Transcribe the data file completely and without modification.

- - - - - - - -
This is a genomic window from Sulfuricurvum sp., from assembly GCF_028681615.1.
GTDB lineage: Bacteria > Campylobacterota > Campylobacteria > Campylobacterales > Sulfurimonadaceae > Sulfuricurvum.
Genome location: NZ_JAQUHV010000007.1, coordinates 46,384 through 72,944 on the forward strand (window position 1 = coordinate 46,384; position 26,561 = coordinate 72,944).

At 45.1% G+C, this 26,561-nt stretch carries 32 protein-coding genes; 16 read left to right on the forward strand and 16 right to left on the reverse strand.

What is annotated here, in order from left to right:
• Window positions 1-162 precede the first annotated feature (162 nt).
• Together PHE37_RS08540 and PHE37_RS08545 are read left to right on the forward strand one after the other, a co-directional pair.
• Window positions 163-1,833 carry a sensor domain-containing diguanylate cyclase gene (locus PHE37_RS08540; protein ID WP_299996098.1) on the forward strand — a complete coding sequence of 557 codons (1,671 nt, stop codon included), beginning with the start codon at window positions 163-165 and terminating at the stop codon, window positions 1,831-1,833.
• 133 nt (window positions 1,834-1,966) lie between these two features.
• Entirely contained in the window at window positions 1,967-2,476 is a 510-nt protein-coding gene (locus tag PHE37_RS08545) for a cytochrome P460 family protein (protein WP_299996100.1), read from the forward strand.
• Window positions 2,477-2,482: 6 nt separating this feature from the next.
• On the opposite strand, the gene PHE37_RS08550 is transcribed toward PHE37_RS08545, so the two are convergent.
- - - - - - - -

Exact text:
This is a genomic window from Sulfuricurvum sp., from assembly GCF_028681615.1.
GTDB lineage: Bacteria > Campylobacterota > Campylobacteria > Campylobacterales > Sulfurimonadaceae > Sulfuricurvum.
Genome location: NZ_JAQUHV010000007.1, coordinates 46,384 through 72,944 on the forward strand (window position 1 = coordinate 46,384; position 26,561 = coordinate 72,944).

At 45.1% G+C, this 26,561-nt stretch carries 32 protein-coding genes; 16 read left to right on the forward strand and 16 right to left on the reverse strand.

What is annotated here, in order from left to right:
• Window positions 1-162 precede the first annotated feature (162 nt).
• Together PHE37_RS08540 and PHE37_RS08545 are read left to right on the forward strand one after the other, a co-directional pair.
• Window positions 163-1,833 carry a sensor domain-containing diguanylate cyclase gene (locus PHE37_RS08540; protein ID WP_299996098.1) on the forward strand — a complete coding sequence of 557 codons (1,671 nt, stop codon included), beginning with the start codon at window positions 163-165 and terminating at the stop codon, window positions 1,831-1,833.
• 133 nt (window positions 1,834-1,966) lie between these two features.
• Entirely contained in the window at window positions 1,967-2,476 is a 510-nt protein-coding gene (locus tag PHE37_RS08545) for a cytochrome P460 family protein (protein WP_299996100.1), read from the forward strand.
• Window positions 2,477-2,482: 6 nt separating this feature from the next.
• On the opposite strand, the gene PHE37_RS08550 is transcribed toward PHE37_RS08545, so the two are convergent.